Proud2Bme | The Intersection of Disability and Eating Disorders

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The Intersection of Disability and Eating Disorders

By Katrin Alyss--I was born with cerebral palsy. It has affected my self-esteem because I do things more slowly than my peers. I was teased because of the way I walked when I was younger. However, at the time, bad body image wasn’t on my radar.

Trigger warning: Descriptions of eating disordered behavior.
 

My birth mom could not accept me as I was and expected me to develop at the same rate as my biological siblings and other children my age. She pushed me hard to walk and speak like others.

When I wasn’t moving as quickly as she’d like, due to my disability, she got very frustrated and took her frustrations out on me. She started making fun of the way I walked and talked. I think she believed that with enough pressure, she would get me to walk and talk the way she wanted me to. However, that wasn’t going to happen, due to my disability.

Because she couldn’t make me “normal” in her eyes, at age five she started harping on my weight. Looking back, I think she did this because it was something she felt she could control.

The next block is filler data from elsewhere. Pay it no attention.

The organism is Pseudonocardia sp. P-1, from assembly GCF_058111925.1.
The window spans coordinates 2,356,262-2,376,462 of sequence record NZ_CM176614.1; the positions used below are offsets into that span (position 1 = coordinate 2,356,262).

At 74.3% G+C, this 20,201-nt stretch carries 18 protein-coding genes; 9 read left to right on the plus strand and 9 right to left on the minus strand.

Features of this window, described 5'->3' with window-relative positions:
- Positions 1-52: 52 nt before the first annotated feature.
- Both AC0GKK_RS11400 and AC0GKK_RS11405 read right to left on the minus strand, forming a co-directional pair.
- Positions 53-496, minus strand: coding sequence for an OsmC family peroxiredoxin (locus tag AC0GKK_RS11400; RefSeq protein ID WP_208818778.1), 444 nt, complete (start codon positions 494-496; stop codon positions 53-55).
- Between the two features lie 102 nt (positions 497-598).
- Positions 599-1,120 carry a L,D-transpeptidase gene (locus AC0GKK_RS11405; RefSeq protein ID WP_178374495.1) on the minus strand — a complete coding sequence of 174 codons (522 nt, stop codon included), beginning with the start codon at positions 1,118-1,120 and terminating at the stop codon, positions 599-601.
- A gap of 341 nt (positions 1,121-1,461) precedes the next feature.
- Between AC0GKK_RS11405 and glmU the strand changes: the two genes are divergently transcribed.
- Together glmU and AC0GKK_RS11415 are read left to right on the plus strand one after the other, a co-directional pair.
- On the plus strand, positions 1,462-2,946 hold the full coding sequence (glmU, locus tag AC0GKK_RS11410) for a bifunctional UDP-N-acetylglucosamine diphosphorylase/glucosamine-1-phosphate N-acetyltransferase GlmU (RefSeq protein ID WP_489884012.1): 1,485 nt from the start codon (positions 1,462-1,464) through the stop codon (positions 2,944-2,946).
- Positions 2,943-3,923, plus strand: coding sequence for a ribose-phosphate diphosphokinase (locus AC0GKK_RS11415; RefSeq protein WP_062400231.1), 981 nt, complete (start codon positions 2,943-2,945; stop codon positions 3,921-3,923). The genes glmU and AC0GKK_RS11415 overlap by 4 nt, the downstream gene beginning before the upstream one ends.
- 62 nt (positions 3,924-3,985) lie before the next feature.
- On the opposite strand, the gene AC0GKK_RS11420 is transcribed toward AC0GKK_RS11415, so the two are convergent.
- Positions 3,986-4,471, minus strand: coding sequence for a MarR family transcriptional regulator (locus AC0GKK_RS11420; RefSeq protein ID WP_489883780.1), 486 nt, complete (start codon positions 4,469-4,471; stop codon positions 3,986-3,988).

If she couldn’t make me walk or talk the way she wanted me to, she would keep me thin. At age five, she pointed out that I was getting a “fat stomach.” She wanted me to cut out the sweets to lose weight.

As I grew older, she put more pressure on me to lose weight. When I gained weight, she would call me “fat,” causing me to develop a negative body image. I was even told that men don’t like “fat women.” I began to equate worthiness with being thin.

When I first began struggling with an eating disorder, I set out to prove that I could lose the weight and be thin, go to massage school full-time and get top scores. I think that this was my way of hiding my disability.

I was fortunate to find a great therapist who helped me start embracing who I am. I am learning that I can be my own worst critic, and I try to make myself forget that I have a disability by pushing myself. I often lose sight what makes me Katrin/Kat. My therapist is also helping me accept my disability because it makes me me.

I also know that how my birth mom treated me said a lot about the sort of person she was. She couldn’t accept anything less than perfection, and that’s on her. I believe with God’s help and with great people, I will make the most of my life and help others embrace themselves. Whether they’re struggling with an eating disorder or disability (or both), I would tell them it is okay to love themselves because they are special and they have gifts to offer the world.

For recovery resources and treatment options, call the National Eating Disorders Association Helpline at 800-931-2237.
 

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